Following the invasion, Francis also made an unprecedented visit to the Russian Embassy to the Holy See. The meeting broke protocol and drew attention. Normally, a head of state summons or invites an ambassador for a talk — instead of just showing up at the ambassador’s office.
The move was “staggeringly unusual,” the Western diplomat said. “Never heard of it. The gesture is about humility, thinking about the message, not protocol.”
The Holy See can point to some historic success in conflict resolution.
Popes and Catholic humanitarian organizations such as the Sant’Egidio Community have served as mediators in conflicts in Mozambique, Lebanon and Kosovo. Catholic officials also helped mediate a clash between Argentina and Chile.
During the 1962 Cuban missile crisis, Pope John XXIII even got credit for helping pull the U.S. and Russia back from the brink of nuclear war when he implored the country’s leaders to keep talking. The overture gave Russian Premier Nikita Khrushchev cover to present his climbdown as an act of peace, not cowardice.
More recently, Francis facilitated the renewal of diplomatic ties between the U.S. and Cuba after a half-century embargo. And in 2016, a Francis-hosted spiritual retreat for South Sudan leaders helped avert a civil war.
Priests serving as diplomats focus “on what the two sides have in common and identifying shared objectives,” said Gaetan, the author, adding that they “strive to humanize the two sides to each other.”
Lasting political agreements can take years to negotiate, testing the patience of elected representatives. But as a senior church figure put it: “Politicians think in months, we in the church deal in millennia.”
Of course not all Holy See diplomacy has been seen as successful or even desirable.
There is still considerable controversy over Pope Pius XII’s silence in condemning Adolf Hitler and the Nazis. His critics argued that with very sizeable Catholic populations in both Germany and Austria, he could have undermined support for the regime. The Vatican maintains that he kept silent to protect the Church’s behind-the-scenes efforts to protect Nazi victims including Jews.
In Ukraine, the pope has a delicate tightrope to walk. He will be anxious to avoid the conflict being framed as a clash of civilizations, West versus East, with origins that could arguably stretch back to the Great Schism between Eastern Orthodox churches and Western Christianity in 1054.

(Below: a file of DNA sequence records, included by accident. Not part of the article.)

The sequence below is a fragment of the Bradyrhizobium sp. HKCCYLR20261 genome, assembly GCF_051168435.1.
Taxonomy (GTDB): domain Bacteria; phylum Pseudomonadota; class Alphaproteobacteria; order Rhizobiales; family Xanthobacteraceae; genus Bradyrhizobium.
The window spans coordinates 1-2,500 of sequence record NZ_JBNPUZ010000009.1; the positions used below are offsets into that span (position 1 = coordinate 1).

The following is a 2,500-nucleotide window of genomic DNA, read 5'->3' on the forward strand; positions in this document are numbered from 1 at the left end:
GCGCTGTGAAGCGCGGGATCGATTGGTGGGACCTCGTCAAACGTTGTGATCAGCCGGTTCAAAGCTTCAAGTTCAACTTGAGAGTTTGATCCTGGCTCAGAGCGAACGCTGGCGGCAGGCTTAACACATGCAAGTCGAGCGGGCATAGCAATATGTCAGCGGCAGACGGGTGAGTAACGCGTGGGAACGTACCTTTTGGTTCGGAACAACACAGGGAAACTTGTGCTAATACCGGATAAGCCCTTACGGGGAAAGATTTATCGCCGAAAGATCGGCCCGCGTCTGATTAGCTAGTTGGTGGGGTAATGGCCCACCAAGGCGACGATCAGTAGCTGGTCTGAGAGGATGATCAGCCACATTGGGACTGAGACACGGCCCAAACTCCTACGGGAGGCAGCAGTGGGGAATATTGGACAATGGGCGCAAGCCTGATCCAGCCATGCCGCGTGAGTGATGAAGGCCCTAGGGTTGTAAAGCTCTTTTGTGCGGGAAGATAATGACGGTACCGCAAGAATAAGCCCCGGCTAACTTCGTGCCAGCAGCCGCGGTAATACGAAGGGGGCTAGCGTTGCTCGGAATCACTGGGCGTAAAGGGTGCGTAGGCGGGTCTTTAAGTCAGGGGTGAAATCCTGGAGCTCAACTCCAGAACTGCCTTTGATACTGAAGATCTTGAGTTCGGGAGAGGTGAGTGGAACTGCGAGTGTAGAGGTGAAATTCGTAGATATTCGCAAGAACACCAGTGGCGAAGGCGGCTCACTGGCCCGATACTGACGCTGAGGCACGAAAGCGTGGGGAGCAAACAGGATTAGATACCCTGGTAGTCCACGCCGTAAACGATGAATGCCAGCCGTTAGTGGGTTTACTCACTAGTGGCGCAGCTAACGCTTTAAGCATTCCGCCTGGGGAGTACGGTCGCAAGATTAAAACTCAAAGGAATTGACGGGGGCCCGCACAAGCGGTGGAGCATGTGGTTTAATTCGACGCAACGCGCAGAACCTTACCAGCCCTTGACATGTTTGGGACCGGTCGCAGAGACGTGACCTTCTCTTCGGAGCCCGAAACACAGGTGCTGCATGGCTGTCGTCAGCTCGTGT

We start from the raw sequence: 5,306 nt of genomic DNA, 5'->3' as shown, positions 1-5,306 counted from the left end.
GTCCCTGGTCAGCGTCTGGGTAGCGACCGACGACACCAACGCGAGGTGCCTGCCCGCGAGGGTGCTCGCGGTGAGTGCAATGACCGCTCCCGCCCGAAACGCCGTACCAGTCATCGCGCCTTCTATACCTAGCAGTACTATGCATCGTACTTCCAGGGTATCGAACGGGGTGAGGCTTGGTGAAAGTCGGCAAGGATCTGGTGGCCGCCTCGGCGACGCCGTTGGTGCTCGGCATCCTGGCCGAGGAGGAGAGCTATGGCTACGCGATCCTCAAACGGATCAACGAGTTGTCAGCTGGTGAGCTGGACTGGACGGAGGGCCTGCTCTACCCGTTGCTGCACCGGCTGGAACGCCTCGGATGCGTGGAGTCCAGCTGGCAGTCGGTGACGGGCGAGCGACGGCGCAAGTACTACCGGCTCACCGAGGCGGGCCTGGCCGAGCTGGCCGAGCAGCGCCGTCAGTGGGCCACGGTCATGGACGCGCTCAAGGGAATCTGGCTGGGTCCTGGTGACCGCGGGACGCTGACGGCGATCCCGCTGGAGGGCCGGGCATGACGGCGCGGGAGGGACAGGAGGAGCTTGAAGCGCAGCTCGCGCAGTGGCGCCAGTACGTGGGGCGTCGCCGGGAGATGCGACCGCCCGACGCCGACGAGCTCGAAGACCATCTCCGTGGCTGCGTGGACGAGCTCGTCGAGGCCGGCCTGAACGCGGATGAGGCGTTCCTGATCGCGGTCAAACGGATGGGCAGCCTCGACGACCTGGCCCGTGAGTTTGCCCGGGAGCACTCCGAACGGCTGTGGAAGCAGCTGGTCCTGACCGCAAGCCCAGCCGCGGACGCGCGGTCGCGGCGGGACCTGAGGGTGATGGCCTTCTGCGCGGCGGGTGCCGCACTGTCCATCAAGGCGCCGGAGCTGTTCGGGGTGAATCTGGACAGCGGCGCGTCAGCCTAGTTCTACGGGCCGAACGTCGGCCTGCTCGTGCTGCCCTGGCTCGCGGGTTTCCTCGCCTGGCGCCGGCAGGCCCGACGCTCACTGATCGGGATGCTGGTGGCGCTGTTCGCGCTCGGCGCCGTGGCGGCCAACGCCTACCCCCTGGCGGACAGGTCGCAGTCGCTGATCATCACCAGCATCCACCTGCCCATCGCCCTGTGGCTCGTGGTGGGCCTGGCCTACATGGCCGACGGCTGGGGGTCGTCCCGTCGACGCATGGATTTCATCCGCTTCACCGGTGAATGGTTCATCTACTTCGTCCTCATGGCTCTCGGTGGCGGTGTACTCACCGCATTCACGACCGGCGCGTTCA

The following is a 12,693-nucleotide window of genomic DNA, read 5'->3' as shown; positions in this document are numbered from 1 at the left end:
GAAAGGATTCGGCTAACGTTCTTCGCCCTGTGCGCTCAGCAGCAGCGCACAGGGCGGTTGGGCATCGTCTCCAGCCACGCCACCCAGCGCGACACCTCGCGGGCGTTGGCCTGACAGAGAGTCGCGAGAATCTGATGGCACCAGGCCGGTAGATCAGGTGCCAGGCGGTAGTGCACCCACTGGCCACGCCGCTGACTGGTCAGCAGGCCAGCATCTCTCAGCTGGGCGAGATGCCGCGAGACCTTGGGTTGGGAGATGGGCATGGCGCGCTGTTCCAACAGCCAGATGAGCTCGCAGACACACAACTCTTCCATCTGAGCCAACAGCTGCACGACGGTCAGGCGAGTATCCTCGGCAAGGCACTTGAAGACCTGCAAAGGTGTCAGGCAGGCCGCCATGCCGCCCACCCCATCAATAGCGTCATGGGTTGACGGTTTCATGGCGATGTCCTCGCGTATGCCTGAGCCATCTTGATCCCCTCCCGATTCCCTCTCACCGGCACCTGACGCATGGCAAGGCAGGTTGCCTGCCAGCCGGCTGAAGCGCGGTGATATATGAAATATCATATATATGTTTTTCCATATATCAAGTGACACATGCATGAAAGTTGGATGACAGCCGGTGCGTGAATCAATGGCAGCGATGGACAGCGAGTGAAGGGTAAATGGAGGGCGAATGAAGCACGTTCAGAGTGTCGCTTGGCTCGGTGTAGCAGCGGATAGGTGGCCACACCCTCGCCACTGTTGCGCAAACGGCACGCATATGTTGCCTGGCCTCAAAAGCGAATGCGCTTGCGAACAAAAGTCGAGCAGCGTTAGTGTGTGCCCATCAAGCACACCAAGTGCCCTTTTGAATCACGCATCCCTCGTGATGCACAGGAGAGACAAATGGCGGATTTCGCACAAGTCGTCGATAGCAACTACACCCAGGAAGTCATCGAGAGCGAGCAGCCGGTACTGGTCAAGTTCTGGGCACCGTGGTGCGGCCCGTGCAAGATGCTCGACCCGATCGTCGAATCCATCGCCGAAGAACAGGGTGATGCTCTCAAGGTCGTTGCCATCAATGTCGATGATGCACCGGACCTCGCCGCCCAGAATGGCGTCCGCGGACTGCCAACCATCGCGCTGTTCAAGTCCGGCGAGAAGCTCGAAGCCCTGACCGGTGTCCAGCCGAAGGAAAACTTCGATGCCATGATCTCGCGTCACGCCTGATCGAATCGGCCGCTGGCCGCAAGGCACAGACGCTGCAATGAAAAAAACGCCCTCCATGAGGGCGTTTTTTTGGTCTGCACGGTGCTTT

For Francis, as with all recent popes, the reunion of Christian churches is a central mission. The Holy See began to rebuild relations with Russia under John Paul II, when Kirill was the main external interlocutor for Russia. Francis became the first pope to meet a Russian patriarch when he sat down with Kirill in 2016.
But the war has stymied attempts to bring the churches closer together.
The Russian state and the Rusian church officially share the same objective: To regain control of Ukraine.
According to Gaetan, many in Russia were appalled when the Orthodox Church of Ukraine in 2019 recognized its own, independent head who didn’t report to any outside patriarch or bishop. Some Russians even saw the U.S. hand behind the move, given it was a concrete way to reduce Russian influence in Ukraine.
“I am afraid the Russian Orthodox Church saw that as a declaration of war and so did the Russian state,” said Gaetan.
Francis has said a visit to Kyiv is “on the table.”
While Francis is one of the world’s most influential figures and his presence would demonstrate solidarity with Ukraine, he would want to ensure that any visit is more than symbolic and a step toward at least a cease-fire — an unlikely achievement.
Additionally, it is doubtful that the pope’s influence would extend to the Russian Orthodox Church, given its pro-Putin sentiment.
There may be a role for religious leaders in reconciliation efforts after conflict concludes when rebuilding trust will require more than political dialogue.
But the world is looking for a miracle now — one the Vatican is unlikely to conjure.